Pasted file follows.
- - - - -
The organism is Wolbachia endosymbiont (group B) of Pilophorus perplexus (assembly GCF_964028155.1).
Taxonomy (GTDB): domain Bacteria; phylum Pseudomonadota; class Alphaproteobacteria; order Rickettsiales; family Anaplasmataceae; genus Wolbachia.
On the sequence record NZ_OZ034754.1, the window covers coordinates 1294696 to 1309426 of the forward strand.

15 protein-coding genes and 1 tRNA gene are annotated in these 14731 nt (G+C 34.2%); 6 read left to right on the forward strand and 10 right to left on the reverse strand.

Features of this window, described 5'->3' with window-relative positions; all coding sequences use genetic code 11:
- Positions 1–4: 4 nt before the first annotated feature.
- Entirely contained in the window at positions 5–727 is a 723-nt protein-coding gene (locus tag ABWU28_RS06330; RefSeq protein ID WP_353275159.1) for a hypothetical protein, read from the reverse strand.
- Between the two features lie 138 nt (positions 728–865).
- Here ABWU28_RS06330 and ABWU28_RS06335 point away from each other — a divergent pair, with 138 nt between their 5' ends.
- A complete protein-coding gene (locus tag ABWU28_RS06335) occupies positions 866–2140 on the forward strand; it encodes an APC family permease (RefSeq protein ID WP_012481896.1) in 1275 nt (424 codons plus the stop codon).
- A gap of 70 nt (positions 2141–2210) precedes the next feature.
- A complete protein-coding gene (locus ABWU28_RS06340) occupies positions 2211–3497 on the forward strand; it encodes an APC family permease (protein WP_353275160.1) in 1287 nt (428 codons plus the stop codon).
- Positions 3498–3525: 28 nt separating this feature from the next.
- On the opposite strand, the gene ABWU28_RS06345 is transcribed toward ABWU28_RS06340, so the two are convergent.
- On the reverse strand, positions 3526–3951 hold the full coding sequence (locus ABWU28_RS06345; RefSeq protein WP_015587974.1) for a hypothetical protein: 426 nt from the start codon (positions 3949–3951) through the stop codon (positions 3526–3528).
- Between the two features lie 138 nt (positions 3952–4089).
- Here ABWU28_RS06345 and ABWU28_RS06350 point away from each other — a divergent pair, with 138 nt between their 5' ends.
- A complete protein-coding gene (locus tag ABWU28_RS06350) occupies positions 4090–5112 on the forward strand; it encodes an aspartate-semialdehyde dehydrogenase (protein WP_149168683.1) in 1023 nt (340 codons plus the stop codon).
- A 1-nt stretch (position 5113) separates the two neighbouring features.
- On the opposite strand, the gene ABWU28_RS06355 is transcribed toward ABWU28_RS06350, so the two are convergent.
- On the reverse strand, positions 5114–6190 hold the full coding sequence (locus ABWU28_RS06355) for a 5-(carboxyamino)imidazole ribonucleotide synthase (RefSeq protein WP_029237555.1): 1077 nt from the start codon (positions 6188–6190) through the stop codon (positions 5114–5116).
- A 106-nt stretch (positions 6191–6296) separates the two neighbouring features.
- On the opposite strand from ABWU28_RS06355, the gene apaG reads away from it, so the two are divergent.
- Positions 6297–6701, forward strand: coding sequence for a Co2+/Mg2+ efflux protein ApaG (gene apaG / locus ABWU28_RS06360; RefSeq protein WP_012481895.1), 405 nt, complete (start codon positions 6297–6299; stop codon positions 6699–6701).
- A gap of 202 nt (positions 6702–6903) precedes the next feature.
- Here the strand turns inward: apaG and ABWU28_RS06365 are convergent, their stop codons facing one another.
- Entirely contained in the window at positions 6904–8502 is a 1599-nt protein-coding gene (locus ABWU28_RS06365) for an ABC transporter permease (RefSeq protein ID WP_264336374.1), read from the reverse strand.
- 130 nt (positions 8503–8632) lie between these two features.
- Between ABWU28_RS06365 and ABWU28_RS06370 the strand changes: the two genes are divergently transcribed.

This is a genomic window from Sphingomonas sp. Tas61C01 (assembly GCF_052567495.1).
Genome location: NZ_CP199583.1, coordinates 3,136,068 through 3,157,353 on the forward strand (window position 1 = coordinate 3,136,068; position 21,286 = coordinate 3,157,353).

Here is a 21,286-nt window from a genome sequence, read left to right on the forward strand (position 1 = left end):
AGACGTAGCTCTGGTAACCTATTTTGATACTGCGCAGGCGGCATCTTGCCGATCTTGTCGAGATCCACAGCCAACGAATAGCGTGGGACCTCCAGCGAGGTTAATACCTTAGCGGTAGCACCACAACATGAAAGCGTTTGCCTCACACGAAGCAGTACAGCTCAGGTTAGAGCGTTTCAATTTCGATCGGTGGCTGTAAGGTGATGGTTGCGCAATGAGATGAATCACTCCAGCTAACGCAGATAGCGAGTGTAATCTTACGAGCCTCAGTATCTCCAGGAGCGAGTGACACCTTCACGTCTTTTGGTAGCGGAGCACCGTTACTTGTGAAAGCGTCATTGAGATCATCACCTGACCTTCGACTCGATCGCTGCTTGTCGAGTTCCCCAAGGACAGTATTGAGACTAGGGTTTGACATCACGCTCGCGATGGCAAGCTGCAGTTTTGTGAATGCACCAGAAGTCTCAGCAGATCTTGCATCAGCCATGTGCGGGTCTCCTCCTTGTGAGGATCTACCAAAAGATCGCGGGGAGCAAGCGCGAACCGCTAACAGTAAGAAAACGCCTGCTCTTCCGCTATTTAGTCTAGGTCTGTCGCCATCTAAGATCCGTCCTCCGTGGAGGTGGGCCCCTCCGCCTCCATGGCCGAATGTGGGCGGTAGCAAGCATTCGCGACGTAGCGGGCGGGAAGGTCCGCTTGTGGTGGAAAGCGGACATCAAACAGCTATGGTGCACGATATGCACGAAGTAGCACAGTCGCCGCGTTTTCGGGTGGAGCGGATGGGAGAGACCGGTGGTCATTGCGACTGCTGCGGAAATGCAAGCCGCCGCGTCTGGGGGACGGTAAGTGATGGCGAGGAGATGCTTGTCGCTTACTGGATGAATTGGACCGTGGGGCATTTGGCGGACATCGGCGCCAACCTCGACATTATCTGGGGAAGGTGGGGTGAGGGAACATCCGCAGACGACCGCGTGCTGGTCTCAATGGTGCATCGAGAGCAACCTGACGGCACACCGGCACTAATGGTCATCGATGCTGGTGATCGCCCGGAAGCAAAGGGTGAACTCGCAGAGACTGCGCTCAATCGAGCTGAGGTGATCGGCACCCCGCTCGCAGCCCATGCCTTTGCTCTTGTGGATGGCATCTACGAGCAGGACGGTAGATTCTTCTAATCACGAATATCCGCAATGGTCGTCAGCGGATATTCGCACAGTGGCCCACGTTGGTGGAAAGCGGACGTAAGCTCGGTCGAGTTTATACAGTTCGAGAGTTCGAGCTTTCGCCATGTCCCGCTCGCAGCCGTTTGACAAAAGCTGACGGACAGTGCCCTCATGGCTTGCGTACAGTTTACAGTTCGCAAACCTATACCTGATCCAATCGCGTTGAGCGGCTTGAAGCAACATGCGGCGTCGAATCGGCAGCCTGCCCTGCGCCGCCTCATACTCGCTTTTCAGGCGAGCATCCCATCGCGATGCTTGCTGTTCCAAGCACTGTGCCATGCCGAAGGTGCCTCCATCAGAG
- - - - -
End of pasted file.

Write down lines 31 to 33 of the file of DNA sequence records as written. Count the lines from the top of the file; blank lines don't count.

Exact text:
Genome location: NZ_CP199583.1, coordinates 3,136,068 through 3,157,353 on the forward strand (window position 1 = coordinate 3,136,068; position 21,286 = coordinate 3,157,353).

Here is a 21,286-nt window from a genome sequence, read left to right on the forward strand (position 1 = left end):
AGACGTAGCTCTGGTAACCTATTTTGATACTGCGCAGGCGGCATCTTGCCGATCTTGTCGAGATCCACAGCCAACGAATAGCGTGGGACCTCCAGCGAGGTTAATACCTTAGCGGTAGCACCACAACATGAAAGCGTTTGCCTCACACGAAGCAGTACAGCTCAGGTTAGAGCGTTTCAATTTCGATCGGTGGCTGTAAGGTGATGGTTGCGCAATGAGATGAATCACTCCAGCTAACGCAGATAGCGAGTGTAATCTTACGAGCCTCAGTATCTCCAGGAGCGAGTGACACCTTCACGTCTTTTGGTAGCGGAGCACCGTTACTTGTGAAAGCGTCATTGAGATCATCACCTGACCTTCGACTCGATCGCTGCTTGTCGAGTTCCCCAAGGACAGTATTGAGACTAGGGTTTGACATCACGCTCGCGATGGCAAGCTGCAGTTTTGTGAATGCACCAGAAGTCTCAGCAGATCTTGCATCAGCCATGTGCGGGTCTCCTCCTTGTGAGGATCTACCAAAAGATCGCGGGGAGCAAGCGCGAACCGCTAACAGTAAGAAAACGCCTGCTCTTCCGCTATTTAGTCTAGGTCTGTCGCCATCTAAGATCCGTCCTCCGTGGAGGTGGGCCCCTCCGCCTCCATGGCCGAATGTGGGCGGTAGCAAGCATTCGCGACGTAGCGGGCGGGAAGGTCCGCTTGTGGTGGAAAGCGGACATCAAACAGCTATGGTGCACGATATGCACGAAGTAGCACAGTCGCCGCGTTTTCGGGTGGAGCGGATGGGAGAGACCGGTGGTCATTGCGACTGCTGCGGAAATGCAAGCCGCCGCGTCTGGGGGACGGTAAGTGATGGCGAGGAGATGCTTGTCGCTTACTGGATGAATTGGACCGTGGGGCATTTGGCGGACATCGGCGCCAACCTCGACATTATCTGGGGAAGGTGGGGTGAGGGAACATCCGCAGACGACCGCGTGCTGGTCTCAATGGTGCATCGAGAGCAACCTGACGGCACACCGGCACTAATGGTCATCGATGCTGGTGATCGCCCGGAAGCAAAGGGTGAACTCGCAGAGACTGCGCTCAATCGAGCTGAGGTGATCGGCACCCCGCTCGCAGCCCATGCCTTTGCTCTTGTGGATGGCATCTACGAGCAGGACGGTAGATTCTTCTAATCACGAATATCCGCAATGGTCGTCAGCGGATATTCGCACAGTGGCCCACGTTGGTGGAAAGCGGACGTAAGCTCGGTCGAGTTTATACAGTTCGAGAGTTCGAGCTTTCGCCATGTCCCGCTCGCAGCCGTTTGACAAAAGCTGACGGACAGTGCCCTCATGGCTTGCGTACAGTTTACAGTTCGCAAACCTATACCTGATCCAATCGCGTTGAGCGGCTTGAAGCAACATGCGGCGTCGAATCGGCAGCCTGCCCTGCGCCGCCTCATACTCGCTTTTCAGGCGAGCATCCCATCGCGATGCTTGCTGTTCCAAGCACTGTGCCATGCCGAAGGTGCCTCCATCAGAG